Editorial: X-MEN: DAYS OF FUTURE PAST (2014): How & Why Shadowcat Should Have Time Traveled

Ellen Page X-Men The Last Stand

How and Why Shadowcat Should Have Time Traveled in X-Men Days of Future Past. When I learned that Kitty Pryde (Ellen Page) would not be the mutant traveling back in time as she did in the famous Days of Future Past comic book storyline but Wolverine (Hugh Jackman), my first question was why? Why abandon such a major dynamic that made that storyline line so beloved, that showed the depth of the X-Men team, and the growth of its members over time? Why change that in the Days of Future Past film incarnation?

The Decision

X-Men: Days of Future Past screenwriter Simon Kinberg had this to say about the change:

“We made the decision for a lot of reasons, some of them obvious and some of them more nuanced, to make it Wolverine who goes back in time. One reason is that he’s the protagonist of the franchise, and probably the most beloved character to a mass audience.

Probably the bigger reason is that when we started thinking about the logistical realities of Kitty’s consciousness being sent back in time, to her younger self, as opposed to her physical body being sent back. It was impossible. Obviously in the book it’s Kitty, but you’re talking about an actress (Ellen Page) who, in the age of Michael Fassbender and James McAvoy, would have been negative 20 years old. So we started thinking again, and the first reflex response to that was a character who doesn’t age. Wolverine is the only character who would looks the same in 1973 as he does in the future.”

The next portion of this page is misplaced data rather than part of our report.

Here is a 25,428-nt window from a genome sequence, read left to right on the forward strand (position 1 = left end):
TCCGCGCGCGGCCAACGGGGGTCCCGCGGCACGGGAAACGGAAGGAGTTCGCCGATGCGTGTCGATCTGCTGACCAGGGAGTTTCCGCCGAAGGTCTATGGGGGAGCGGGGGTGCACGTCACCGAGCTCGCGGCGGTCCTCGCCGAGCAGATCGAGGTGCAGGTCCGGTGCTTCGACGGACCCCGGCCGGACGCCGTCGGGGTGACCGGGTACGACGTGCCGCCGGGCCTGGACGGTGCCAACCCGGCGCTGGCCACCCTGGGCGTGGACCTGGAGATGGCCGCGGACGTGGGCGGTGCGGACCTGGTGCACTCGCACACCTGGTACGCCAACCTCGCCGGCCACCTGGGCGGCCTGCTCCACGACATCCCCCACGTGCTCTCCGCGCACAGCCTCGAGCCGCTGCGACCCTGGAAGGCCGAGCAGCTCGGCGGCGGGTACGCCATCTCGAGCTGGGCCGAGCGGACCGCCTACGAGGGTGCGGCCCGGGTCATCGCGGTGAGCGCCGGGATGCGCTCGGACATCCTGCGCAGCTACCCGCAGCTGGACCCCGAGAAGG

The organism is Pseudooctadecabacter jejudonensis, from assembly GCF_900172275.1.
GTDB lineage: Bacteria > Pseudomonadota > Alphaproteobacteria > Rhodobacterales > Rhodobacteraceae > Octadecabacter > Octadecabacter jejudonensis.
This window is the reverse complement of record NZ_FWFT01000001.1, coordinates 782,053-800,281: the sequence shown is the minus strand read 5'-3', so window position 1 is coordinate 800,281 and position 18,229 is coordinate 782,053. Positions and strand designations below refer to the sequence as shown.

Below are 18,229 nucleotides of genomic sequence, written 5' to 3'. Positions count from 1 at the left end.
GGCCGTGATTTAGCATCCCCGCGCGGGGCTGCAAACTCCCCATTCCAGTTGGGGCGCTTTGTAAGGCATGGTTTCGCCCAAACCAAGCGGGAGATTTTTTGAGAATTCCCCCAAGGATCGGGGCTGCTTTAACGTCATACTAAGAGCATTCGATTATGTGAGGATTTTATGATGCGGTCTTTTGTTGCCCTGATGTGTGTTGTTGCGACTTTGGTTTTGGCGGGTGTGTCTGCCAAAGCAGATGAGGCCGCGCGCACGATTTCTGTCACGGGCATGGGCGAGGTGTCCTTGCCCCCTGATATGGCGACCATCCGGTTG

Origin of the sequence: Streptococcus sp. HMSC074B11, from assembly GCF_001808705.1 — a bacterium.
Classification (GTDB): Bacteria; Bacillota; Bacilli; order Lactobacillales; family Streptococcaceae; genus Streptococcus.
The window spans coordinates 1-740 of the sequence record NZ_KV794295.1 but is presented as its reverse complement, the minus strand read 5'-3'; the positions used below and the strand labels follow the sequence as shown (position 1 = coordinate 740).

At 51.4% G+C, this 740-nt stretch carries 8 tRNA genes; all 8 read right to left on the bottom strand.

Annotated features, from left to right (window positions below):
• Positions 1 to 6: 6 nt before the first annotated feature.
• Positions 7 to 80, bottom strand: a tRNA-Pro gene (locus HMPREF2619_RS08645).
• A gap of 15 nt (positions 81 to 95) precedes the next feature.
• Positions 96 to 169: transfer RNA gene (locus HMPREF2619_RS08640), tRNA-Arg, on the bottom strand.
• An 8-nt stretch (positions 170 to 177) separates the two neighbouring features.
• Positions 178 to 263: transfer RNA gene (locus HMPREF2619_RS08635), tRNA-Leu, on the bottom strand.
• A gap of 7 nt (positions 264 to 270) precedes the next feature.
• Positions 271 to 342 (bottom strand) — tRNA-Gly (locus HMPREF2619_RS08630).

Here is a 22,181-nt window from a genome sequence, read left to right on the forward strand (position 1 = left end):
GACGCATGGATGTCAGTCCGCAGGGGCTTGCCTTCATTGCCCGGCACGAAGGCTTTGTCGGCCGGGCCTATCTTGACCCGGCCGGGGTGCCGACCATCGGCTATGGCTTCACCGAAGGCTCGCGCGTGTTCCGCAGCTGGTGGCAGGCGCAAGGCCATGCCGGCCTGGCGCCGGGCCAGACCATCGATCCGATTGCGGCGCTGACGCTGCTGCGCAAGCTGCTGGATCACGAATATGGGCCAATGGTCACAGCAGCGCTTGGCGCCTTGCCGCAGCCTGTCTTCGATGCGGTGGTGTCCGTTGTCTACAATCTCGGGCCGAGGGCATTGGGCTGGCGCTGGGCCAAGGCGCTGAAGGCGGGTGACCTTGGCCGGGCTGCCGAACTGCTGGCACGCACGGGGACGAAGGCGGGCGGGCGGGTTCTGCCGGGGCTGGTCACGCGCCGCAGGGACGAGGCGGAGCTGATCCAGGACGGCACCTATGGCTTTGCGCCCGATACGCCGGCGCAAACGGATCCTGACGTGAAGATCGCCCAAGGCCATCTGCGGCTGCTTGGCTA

Now lets look at each part of Kinberg’s rationale.

Why Wolverine?

1. He’s the protagonist of the franchise, and probably the most beloved character to a mass audience.

This is what happens when a character has the spotlight turned on them from the outset. This reaction occurs when a single character is singled-out to the largest degree of any other character on the X-Men team: they garner a greater fan reaction, recognition, and following than all others. This is not a situation that existed at the outset of the X-Men film franchise. The people behind Wolverine’s on-screen celebrity are using “the monster” they were instrumental in creating as a justification for his continued center stage position. There are many people that had never heard of Wolverine before X-Men debuted in theaters in 2000.